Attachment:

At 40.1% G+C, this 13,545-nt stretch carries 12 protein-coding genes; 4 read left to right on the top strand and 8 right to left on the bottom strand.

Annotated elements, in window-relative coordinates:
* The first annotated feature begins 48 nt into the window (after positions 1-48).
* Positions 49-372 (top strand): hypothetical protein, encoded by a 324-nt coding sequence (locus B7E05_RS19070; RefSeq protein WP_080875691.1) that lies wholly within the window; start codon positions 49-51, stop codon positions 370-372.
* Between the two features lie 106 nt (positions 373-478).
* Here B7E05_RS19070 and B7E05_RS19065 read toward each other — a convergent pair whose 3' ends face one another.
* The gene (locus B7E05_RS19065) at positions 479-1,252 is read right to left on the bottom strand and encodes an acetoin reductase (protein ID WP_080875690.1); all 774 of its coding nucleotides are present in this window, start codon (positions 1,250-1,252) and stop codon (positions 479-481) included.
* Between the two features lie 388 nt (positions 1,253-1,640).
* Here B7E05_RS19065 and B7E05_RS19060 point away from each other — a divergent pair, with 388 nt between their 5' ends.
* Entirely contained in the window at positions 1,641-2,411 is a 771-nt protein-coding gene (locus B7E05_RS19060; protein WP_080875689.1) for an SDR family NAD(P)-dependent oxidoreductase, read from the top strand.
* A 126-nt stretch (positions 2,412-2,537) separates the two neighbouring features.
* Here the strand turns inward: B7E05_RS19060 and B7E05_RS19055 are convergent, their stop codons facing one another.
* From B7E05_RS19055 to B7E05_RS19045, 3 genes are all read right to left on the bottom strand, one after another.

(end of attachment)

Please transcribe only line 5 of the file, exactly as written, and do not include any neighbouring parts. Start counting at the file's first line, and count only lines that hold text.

* Between the two features lie 106 nt (positions 373-478).